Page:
While the circumstances have worked in favor for some nonprofits in terms of manpower, new fundraising methods will need to be mapped out into the future.
“The way they do business has to change,” says Adelphi’s Thigpen. “[The nonprofits] will have to establish good relationships with their donors and the community.”
Although many have already seized on “e-Philanthropy” initiatives, such as soliciting donations via e-mail blasts, websites and online social networking, these moves alone may not be enough, experts say.
Cerini has a bleaker outlook for Long Island nonprofits.
“I don’t know that their plight will get better in the future,” he says. “They will have to be creative and get a better understanding of the people they serve.”
With additional reporting by Lindsay Christ, Kaitlyn Piccoli and Brad Pareso.
Know Before You Give
Long Islanders are generous people. We derive joy out of helping others. We like to give. A recently released report from New York State Attorney General Andrew Cuomo’s Office, however, details the importance of conducting research into your charities before handing over your hard-earned cash to aid the less fortunate. Unknowingly, you may be actually funding the future of the charities’ collectors instead of the nonprofit. Your money may never even make it to your intended charitable organization.
Cuomo’s annual analysis, titled “Pennies for Charity, Where Your Money Goes: Telemarketing by Professional Fund Raisers,” reveals a bit of the darker side to the holiday spirit of giving. It documents how for-profit telemarketers pocket the bulk of contributions donors across New York State give to charities.
According to the report, in 2008, on average, only about 39.5 cents out of every dollar raised by professional telemarketing companies actually went to the charities they were fundraising for.
Thirty-nine-and-a-half cents out of every dollar. And many charities across the state—especially, on Long Island—received even less, Cuomo’s report found.
Overall, telemarketers raised a total of $204.8 million on behalf of 444 New York charities in 2008, says the analysis. In total, $123.9 million, or approximately 60.5 percent, was paid to the telemarketers as profits, fees and other costs of the campaigns. Less than 39.5 percent raised went to the charities.
Broken down by geographical region, the report found that Long Island ranked third in total gross dollars raised, with $7.6 million last year, behind only New York City and the Lower Hudson Valley, respectively.
Long Island charities that used telemarketers for fund solicitations ranked last in the percentage of those donations that actually went to their intended charities, however—with only 24.6 cents ultimately reaching their charitable group from every dollar.
The Better Business Bureau deems 65 percent, or 65 cents per dollar, as the acceptable standard for charities to retain, says the report.
To assist potential donors in making wise contributions, Cuomo launched a new online search tool to help givers make informed decisions before handing over their wallets. Users can type in the name of the charity they’re looking to contribute to and see how much money their telemarketers raised—and just how much actually went to the charitable organization. The direct website address is here.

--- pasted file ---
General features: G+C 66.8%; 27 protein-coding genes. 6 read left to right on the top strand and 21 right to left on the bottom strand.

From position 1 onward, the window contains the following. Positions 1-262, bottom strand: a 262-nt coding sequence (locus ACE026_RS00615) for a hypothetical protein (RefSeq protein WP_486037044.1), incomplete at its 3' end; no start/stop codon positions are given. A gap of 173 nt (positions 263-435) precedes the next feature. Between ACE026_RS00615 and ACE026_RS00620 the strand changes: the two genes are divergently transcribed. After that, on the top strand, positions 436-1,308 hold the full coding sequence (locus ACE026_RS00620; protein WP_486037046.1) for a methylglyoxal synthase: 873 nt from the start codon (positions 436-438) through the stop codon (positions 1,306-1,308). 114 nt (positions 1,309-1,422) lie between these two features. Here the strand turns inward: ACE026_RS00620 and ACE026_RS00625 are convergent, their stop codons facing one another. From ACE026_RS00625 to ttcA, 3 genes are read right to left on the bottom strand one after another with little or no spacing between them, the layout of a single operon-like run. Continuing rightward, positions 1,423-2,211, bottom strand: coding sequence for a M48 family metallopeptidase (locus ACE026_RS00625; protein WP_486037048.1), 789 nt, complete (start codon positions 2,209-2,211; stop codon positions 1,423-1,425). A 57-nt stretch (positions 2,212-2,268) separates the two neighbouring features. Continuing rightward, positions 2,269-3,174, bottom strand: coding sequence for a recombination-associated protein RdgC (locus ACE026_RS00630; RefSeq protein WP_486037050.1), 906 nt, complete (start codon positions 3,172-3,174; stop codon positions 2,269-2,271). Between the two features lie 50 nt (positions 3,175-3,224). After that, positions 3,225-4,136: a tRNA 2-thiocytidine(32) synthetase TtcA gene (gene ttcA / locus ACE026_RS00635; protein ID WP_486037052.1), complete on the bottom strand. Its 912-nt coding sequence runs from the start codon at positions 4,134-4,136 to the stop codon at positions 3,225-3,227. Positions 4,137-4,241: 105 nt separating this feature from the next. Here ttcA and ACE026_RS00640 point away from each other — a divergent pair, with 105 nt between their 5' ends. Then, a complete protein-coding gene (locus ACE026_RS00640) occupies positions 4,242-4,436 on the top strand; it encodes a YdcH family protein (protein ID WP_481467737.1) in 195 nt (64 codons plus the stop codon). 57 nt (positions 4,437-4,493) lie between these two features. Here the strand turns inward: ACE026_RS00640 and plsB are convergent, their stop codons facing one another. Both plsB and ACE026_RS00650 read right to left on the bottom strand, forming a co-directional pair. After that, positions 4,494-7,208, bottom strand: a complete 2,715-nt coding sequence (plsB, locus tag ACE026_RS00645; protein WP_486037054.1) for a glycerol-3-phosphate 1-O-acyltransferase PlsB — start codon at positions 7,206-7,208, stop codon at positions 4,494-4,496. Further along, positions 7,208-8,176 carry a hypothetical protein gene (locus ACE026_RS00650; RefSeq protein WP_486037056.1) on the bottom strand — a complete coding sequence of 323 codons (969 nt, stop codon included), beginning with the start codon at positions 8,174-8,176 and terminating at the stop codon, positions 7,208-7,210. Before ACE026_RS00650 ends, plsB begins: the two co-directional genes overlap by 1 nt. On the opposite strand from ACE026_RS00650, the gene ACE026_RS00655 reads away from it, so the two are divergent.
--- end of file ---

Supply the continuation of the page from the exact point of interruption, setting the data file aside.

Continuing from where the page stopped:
“Especially in this tough economy, it is essential that New Yorkers understand where every penny is going when giving to a charity,” Cuomo said in a statement announcing the 2009 report.—Christopher Twarowski
Charities At A Glance
Rock Can Roll
Address: P.O. Box 700, Jericho
A volunteer nonprofit that collects canned food and other essential living items at social gatherings, corporate events and music events.
Address: 99 Second Street, Mineola
Phone: 516-294-8528, 631-831-5388
A volunteer nonprofit that brings surplus food from restaurants, farms, grocers and caterers to food pantries and soup kitchens.
Address: 10 Davids Dr., Hauppauge
Pools resources to bring emergency foods to people and places, nurtures families into a state of self-sustainability and educates the public about the hunger hows and whys.
Toys of Hope Children’s Charity
Address: P.O . Box 1247, Huntington
This Huntington-based charity relies solely on volunteers to provide toys, books, clothing, activities and other items to needy and homeless children and their families. Toys of Hope also provides essential items to needy families so that they can become more self sufficient and in turn help to improve their children’s lives. They hold fundraising events year-round and always welcome donations.
New York Horse Rescue
Address: PO Box 435, Manorville
Located on a 50-acre farm, this nonprofit charity takes in old and retired race horses, rehabilitates and finds caring homes and new careers for them.
Address: P.O. Box 465, Long Beach
This is one rescue group you do not want to mess with. It consists of tattooed, motorcycle-riding tough guys who have banded together on a mission: to fight animal cruelty and educate animal abusers. Although they appear more like outlaws, this band of animal crusaders has been so successful, they have their own book and a hit show on the National Geographic Channel.
Address: 33 Warner Rd., Huntington
Founded in 1927, Little Shelter is one of Long Island’s oldest no-kill shelters, is dedicated to saving all companion animals whose lives are in jeopardy. Through rescue-from-kill facilities, rehabilitation of sick and un-socialized pets, and a 100 percent spay/neuter program, Little Shelter strives to end pet overpopulation and place all animals in loving homes. They feature fun, family-friendly events and have set up a residence at Broadway Mall in Hicksville every weekend.